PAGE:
The vast majority of cases of injury to the Anterior Cruciate Ligament have to be operated on. As it does not heal on its own, the torn Cruciate Ligament must be replaced by another tendon, performing what we call a plasty. Currently, with arthroscopy it is possible to replace the ligament and the associated injuries with minimal incisions , which leads to a faster recovery, with less pain and with more precision in the treatment. Arthroscopy has revolutionized the treatment of sports injuries .
The most widely accepted in the international medical literature is to use in these cases other tendons of the patient, the most frequent are the patellar tendon and the hamstring tendons , to replace the broken ACL .
Arthroscopic Image of Cruciate Ligament Reconstruction with Hamstrings
HOW LONG DOES CRUCIATE LIGAMENT RECOVERY LAST?
In recovering from an arthroscopy for torn Cruciate Ligament , there has to be a balance between starting to mobilize very quickly but with the risk of the ligament “loosening”, or leaving it “still” for a long time to ensure healing. This last option will lead to more stiffness and more muscle atrophy.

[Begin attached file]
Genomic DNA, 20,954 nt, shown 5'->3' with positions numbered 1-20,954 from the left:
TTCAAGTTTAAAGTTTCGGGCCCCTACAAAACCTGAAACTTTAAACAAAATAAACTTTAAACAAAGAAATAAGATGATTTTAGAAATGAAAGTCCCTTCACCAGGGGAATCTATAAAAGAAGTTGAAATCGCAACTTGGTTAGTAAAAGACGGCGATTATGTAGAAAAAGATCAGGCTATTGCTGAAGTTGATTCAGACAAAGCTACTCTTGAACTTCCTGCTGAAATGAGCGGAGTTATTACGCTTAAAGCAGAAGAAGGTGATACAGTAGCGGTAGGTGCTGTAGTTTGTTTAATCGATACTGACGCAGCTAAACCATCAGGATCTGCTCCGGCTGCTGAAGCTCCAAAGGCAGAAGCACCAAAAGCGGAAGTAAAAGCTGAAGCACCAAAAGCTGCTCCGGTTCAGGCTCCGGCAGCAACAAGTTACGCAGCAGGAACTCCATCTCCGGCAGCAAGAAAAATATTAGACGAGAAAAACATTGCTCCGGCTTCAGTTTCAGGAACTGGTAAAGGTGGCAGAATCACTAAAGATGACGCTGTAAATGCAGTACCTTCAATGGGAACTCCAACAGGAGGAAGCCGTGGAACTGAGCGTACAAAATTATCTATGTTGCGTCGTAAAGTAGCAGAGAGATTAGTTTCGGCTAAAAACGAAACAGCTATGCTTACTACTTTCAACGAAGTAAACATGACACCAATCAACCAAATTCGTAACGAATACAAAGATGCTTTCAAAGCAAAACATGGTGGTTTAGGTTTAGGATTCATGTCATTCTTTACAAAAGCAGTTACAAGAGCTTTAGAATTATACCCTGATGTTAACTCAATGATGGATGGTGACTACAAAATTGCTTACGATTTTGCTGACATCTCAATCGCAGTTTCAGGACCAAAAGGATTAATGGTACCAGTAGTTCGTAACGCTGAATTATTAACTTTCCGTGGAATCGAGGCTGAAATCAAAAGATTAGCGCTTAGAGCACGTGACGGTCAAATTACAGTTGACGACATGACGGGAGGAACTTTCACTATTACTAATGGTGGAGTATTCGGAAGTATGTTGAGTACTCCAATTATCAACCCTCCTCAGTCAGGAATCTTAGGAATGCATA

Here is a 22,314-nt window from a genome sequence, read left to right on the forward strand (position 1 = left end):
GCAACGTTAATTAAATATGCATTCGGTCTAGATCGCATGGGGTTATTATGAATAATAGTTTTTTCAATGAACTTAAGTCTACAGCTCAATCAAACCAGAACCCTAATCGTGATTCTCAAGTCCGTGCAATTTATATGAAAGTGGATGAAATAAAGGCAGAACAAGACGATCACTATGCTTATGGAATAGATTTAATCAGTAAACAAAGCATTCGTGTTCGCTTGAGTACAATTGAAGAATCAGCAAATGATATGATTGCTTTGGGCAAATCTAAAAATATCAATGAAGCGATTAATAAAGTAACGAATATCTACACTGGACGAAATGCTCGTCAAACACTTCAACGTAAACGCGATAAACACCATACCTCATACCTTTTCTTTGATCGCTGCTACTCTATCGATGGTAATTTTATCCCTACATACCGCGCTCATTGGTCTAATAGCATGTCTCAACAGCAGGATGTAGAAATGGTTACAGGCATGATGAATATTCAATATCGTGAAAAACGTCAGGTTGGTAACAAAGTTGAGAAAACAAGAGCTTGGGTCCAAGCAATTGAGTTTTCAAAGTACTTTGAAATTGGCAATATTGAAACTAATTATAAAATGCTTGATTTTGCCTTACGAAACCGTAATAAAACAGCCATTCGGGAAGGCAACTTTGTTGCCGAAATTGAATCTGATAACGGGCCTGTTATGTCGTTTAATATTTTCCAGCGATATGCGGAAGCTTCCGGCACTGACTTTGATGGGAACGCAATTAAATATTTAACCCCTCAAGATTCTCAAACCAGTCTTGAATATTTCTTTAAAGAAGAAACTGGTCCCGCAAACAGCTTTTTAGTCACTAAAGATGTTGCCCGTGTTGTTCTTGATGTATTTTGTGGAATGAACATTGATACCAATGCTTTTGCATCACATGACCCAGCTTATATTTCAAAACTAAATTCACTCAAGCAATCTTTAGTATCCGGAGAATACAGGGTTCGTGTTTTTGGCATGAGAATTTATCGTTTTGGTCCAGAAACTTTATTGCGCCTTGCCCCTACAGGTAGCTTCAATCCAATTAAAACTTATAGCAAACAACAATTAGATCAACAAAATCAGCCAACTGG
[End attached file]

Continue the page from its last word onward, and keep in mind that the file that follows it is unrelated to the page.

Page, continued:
The approximate recovery times for arthroscopy for torn Cruciate Ligament are:
- About 4-6 weeks walking without crutches; 2 months start bike;
- 3 months muscle toning exercises;
- 3-4 months start career
- Complete recovery is usually achieved in 5-7 months. It all depends on the state of the initial starting point and the previous state.
WHEN SHOULD A CRUCIATE LIGAMENT TEAR BE OPERATED?
In the event of a cruciate ligament tear or injury, it is neither better nor worse to operate early. What you should NOT do is operate the ACL in the inflammatory phase of the injury .
ACL injury in professional athletes
In professional athletes, the initial diagnosis is usually made immediately (in less than 24 hours with an MRI). Knowing that the cruciate ligament is not going to heal, the sooner you operate and the less inflammation occurs (both from the injury and from the surgery), the faster and better the recovery will be.
ACL injury in amateur athletes